While the omicron variant is causing more mild breakthrough infections among vaccinated Nebraskans, health officials stressed the continuing power of vaccines to keep people out of the hospital.
Physicians say the strain put on hospitals by COVID-19 patients is jeopardizing the care of cancer patients and treatment for heart attacks and strokes.
While the state's cases were up 100% over the past two weeks, that percentage ranks only 41st nationally, as cases are surging across the country.
Precautions will be necessary until enough people have been vaccinated against COVID to reach herd immunity, and transmission of the coronavirus has been further reduced.
For all the harm the coronavirus pandemic has done, it also has undoubtedly spurred advances in medicine and public health, including the development of vaccines in record time.
LINCOLN — Gov. Pete Ricketts' chief spokesman led a Twitter attack Saturday against doctors calling for stronger measures to control the coron…
Gov. Pete Ricketts says it’s time to strike a balance between containing the virus’s spread and continuing Nebraskans’ compliance with the voluntary rules.
It only takes one infection in a small, close-knit community to send COVID-19 cases spiking through the roof.
JOHANNESBURG (AP) — The global health community gulped with the announcement that a case of Ebola had been confirmed in a city of more than 1 …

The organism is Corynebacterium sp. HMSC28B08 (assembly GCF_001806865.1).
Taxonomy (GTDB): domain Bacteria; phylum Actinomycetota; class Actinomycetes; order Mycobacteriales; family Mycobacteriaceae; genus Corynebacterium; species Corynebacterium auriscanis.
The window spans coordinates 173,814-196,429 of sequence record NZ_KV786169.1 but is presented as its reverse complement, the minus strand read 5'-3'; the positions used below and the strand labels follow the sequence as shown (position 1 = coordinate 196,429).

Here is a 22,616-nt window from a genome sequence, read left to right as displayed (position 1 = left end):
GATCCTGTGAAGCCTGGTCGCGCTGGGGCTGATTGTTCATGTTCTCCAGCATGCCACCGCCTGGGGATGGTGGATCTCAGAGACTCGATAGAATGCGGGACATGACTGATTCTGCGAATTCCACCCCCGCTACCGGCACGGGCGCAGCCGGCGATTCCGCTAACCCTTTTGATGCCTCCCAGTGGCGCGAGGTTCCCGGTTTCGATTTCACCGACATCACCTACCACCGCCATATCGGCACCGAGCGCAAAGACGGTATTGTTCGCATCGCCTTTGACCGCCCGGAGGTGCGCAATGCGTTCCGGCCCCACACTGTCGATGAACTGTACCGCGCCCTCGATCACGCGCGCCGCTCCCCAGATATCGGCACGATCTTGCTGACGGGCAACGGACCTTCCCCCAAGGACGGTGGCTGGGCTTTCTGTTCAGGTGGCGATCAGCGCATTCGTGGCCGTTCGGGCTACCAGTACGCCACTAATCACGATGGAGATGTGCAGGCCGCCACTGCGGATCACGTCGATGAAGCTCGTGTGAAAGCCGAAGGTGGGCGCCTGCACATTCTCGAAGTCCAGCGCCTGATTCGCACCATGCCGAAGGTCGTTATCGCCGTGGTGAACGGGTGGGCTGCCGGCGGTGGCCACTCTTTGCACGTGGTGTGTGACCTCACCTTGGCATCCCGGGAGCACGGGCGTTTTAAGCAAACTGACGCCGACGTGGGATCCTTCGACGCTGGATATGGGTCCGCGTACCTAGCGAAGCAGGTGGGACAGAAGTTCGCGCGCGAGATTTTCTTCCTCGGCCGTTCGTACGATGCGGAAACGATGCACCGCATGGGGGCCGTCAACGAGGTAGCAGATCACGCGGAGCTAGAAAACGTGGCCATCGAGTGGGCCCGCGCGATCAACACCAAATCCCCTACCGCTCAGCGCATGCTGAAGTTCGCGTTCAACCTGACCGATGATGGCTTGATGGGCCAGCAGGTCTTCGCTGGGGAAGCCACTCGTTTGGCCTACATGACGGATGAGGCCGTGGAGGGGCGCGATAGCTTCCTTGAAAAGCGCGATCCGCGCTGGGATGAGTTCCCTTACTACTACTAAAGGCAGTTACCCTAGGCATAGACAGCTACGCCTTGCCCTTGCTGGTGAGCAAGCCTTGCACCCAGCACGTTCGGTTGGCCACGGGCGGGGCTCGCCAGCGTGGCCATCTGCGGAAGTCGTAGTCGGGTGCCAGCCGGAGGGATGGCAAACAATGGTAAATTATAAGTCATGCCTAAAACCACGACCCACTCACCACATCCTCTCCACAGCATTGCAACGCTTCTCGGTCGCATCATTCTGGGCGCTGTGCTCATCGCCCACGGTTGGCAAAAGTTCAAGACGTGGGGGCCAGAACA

Dr. Phil Smith and Dr. Jeffrey Gold will attend the event, at which President Barack Obama will speak. The event will highlight how the U.S. government has worked with other governments, international organizations, private sector leaders and non-governmental partners to support the response to the outbreak, UNMC said in a press release.
Eleven years ago, I was on the original steering committee for the Nebraska Biocontainment Patient Care Unit at the Nebraska Medical Center.
Treating Dr. Rick Sacra taught the doctors that time is a valuable commodity when battling the deadly infection. An enthusiastic, jovial Sacra himself noted Thursday how important timely treatment was to his recovery after he fell ill in Liberia.
“God has used you to restore my life to me,” Sacra said to the workers who cared for him. “I am so grateful.”
Not to pander to the home crowd, but Dr. Rick Sacra, who is being treated for the Ebola virus in Omaha, put on this Husker T-shirt Saturday night to watch Nebraska's 41-31 win over Miami.
Choosing and securing an experimental drug for Omaha patient Rick Sacra was no easy task, as the Nebraska Medical Center doctors had only a few days to decide on a course of action.
Doctors caring for Dr. Rick Sacra, the American medical missionary who contracted the Ebola virus in Liberia, said Wednesday they are optimistic that he will be released from the hospital.
“We’re pleased with his progress,” said Dr. Phil Smith, medical director of the biocontainment unit at the Nebraska Medical Center. “His lab values are improving and he’s becoming more alert and interactive. We continue to be encouraged by what we’re seeing up to this point.”